It’s a story this history “connoisseur” still might have overlooked if something in the text panel had not caught my eye. According to the panel, the Davis Guards medal on display is one of three held in private hands, and it is one of only seven that are known to still be in existence.

However, being rare does not always translate to being fascinating. As I was preparing to begin my research for our upcoming Discovering the Civil War exhibition, I noticed something interesting.

On a rough draft of objects we hope to have on display is yet ANOTHER shiny disk with the words: Sabine Pass| Sept: 8th| 1863. I was intrigued. If only three of these are in the hands of private collectors and HMNS may have the honor of displaying a second Davis Guard medal, this piece is more fascinating.

But who was R W Dowling? What was his connection to the Davis Guards medal? What happened at the Battle of Sabine Pass? And most importantly, why is this medal significant? Since the discovery of the second medal to be displayed I have been obsessively researching to find more about these topics.

The Davis Guards Medal
The Davis Medal
See more photos from the Texas exhibit on Flickr.

Richard William “Dick” Dowling was born in 1838 in an area called Tuam (pronounced choo-um), which is located in Ireland.

He and his family left Ireland at the start of the potato famine in 1845 and settled in New Orleans, Louisiana. While living in Louisiana, Dowling’s parents and four of his siblings died of yellow fever in 1853. After the loss of his parents, he and a few siblings moved across the Louisiana border to Texas.

Dowling settled in Houston where he met, fell in love with, and married Elizabeth Odlum. With the support of Elizabeth’s family, Dowling was able to start and maintain several successful saloon businesses and became a founding member of the Houston Hook and Ladder Company No. 1 (which later became the Houston Fire Department), and even owned one of the first oil and gas companies in Texas. His saloons were outfitted with gas lighting as a result of this investment. Richard Dowling was indeed a prominent local businessman.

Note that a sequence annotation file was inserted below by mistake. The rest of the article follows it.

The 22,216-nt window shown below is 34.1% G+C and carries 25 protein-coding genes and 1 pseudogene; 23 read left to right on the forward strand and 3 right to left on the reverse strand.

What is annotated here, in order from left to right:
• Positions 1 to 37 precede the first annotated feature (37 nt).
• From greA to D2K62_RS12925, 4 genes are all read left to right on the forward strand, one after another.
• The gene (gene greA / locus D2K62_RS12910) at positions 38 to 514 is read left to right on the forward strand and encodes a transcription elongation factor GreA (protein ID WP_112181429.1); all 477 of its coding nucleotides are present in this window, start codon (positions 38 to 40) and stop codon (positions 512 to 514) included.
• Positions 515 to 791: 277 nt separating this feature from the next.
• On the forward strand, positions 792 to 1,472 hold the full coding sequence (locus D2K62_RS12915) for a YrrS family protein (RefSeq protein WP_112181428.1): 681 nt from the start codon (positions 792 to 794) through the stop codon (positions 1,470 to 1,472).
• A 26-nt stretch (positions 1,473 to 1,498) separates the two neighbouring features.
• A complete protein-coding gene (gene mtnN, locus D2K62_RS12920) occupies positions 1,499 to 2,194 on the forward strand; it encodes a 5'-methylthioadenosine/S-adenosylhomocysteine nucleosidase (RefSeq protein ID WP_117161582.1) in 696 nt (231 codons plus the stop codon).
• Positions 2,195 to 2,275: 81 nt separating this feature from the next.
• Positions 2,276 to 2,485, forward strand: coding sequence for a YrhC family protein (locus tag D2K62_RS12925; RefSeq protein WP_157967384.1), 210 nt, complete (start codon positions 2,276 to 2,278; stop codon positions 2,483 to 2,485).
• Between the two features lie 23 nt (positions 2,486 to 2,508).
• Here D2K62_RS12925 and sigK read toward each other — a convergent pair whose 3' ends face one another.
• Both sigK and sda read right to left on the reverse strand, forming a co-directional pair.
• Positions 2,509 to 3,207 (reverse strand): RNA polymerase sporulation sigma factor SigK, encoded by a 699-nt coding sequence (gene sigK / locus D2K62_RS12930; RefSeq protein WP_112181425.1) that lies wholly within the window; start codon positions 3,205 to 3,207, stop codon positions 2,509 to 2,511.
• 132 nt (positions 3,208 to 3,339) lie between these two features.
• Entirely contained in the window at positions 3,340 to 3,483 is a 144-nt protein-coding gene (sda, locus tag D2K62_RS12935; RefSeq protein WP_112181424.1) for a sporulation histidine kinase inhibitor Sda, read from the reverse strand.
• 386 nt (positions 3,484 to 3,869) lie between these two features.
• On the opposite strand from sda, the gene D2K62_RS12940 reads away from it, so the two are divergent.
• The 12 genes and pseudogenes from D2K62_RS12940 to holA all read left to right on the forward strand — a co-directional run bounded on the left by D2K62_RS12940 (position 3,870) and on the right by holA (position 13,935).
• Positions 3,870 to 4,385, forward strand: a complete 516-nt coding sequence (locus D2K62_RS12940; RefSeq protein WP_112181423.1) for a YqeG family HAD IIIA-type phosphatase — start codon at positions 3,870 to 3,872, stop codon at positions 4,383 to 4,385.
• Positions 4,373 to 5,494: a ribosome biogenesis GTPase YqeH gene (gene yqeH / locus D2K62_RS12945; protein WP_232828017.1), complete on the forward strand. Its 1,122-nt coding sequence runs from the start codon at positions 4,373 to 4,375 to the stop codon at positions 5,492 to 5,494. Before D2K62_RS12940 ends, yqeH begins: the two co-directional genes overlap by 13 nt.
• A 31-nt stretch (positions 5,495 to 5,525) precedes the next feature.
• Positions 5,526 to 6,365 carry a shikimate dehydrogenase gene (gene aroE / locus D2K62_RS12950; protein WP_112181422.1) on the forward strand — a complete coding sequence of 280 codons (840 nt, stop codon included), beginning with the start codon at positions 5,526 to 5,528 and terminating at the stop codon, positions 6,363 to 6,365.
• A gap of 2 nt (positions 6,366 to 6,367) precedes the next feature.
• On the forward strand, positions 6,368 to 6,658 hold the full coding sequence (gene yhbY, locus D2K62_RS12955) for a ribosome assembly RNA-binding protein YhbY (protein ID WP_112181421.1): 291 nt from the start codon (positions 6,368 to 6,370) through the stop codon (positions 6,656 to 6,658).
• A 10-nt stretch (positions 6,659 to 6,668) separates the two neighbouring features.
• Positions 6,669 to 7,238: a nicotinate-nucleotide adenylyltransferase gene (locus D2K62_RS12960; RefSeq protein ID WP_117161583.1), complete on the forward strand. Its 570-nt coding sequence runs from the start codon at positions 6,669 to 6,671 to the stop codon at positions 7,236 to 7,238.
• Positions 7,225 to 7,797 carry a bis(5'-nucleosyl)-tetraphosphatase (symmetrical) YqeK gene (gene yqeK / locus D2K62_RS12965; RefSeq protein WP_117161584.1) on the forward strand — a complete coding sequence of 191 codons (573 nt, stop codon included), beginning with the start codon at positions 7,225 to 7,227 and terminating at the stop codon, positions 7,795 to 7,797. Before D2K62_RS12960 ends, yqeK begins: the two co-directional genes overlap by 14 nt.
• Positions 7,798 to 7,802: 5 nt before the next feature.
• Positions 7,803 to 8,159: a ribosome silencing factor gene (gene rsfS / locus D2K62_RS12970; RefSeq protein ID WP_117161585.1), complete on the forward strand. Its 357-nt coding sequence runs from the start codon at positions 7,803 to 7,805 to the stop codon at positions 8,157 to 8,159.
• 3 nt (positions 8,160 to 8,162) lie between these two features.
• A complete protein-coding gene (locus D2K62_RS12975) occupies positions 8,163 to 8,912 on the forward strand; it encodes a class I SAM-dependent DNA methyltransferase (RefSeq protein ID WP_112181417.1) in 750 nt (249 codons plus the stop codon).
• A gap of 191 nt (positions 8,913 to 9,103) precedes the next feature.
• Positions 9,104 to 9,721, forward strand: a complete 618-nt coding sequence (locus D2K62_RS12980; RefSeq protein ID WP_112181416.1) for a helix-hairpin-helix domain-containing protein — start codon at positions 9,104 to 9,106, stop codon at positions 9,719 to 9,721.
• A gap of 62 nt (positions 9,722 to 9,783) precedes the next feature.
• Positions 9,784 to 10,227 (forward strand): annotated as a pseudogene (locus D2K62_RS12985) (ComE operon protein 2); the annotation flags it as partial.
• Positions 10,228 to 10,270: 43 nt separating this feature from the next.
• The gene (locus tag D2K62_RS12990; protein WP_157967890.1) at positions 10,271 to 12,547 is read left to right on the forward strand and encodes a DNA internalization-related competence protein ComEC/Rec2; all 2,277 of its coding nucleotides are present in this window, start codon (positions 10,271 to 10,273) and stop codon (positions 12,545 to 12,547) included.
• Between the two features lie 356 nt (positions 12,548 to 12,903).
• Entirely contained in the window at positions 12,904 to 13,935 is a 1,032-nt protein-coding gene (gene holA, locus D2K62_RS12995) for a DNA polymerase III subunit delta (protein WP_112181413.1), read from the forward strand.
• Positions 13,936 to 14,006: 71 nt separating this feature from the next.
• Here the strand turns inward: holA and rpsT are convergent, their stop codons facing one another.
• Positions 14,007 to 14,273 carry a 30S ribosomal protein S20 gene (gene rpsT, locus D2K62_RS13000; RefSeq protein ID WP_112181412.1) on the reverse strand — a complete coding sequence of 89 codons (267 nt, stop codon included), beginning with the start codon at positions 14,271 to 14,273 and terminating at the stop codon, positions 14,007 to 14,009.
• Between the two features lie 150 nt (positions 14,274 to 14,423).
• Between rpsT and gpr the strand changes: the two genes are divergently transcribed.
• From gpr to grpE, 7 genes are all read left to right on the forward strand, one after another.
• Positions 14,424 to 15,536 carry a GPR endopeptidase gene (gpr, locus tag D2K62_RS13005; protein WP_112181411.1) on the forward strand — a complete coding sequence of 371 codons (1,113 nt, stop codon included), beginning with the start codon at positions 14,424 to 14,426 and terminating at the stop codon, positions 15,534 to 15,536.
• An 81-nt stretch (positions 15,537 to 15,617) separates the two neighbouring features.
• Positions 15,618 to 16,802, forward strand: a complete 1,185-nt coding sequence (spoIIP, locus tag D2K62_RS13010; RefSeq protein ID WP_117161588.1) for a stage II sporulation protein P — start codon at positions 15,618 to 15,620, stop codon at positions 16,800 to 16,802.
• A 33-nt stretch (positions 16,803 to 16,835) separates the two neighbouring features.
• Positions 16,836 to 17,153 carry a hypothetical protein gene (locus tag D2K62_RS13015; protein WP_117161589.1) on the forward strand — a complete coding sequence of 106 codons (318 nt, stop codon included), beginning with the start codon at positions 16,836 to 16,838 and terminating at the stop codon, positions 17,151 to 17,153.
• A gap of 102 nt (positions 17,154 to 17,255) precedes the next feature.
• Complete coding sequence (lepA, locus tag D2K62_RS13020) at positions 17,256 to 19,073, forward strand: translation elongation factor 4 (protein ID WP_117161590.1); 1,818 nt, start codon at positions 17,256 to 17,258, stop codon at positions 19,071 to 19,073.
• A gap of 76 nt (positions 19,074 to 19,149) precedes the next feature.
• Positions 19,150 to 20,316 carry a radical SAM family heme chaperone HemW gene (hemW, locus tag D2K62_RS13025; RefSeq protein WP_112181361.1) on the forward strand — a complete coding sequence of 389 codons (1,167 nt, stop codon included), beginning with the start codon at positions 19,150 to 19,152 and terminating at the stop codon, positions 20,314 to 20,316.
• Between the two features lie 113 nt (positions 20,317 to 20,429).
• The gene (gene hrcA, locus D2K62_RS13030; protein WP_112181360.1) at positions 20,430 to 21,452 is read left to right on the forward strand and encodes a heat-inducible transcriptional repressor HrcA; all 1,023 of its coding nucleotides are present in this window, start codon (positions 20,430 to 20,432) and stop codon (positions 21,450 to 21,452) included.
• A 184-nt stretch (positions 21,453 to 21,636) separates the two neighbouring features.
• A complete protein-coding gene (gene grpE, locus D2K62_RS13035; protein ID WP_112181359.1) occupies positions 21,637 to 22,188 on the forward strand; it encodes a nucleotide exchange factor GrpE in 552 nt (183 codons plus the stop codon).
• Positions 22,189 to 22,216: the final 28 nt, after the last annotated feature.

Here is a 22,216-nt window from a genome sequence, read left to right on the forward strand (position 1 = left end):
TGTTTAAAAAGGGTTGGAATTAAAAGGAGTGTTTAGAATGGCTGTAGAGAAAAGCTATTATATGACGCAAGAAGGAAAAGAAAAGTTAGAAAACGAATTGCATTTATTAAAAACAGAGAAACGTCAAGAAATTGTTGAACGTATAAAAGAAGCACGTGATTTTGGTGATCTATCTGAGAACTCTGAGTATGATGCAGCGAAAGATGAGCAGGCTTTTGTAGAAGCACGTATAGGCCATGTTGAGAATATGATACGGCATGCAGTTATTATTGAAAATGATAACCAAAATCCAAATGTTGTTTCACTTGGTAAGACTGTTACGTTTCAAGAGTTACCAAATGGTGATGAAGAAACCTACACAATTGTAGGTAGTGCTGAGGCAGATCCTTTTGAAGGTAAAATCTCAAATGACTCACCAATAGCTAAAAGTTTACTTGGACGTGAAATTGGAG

When the Civil War broke out in 1861, like many men during this time, Dick Dowling went off to war.

He joined a group of other Irish immigrants. His group would help the Confederate army remove the Union blockade during the Battle of Galveston. During that battle, the USS Westfield sank off the coast (HMNS will display some objects from the USS Westfield in the Discovering the Civil War exhibition). Dowling and his group were in charge of guarding the coast of Texas until they were given a new assignment, the Sabine Pass.

Dowling was placed in charge of a group of 47 men of the Davis Guards, which was named after the current Confederate States of America’s president. Under his uncompromising leadership, he drilled his men until they could properly shoot up to 2,000 yards, which was the length to clear the Sabine Pass.

What Dowling and his men did on September 8, 1863 would go down in history as one of the greatest military upsets on American soil.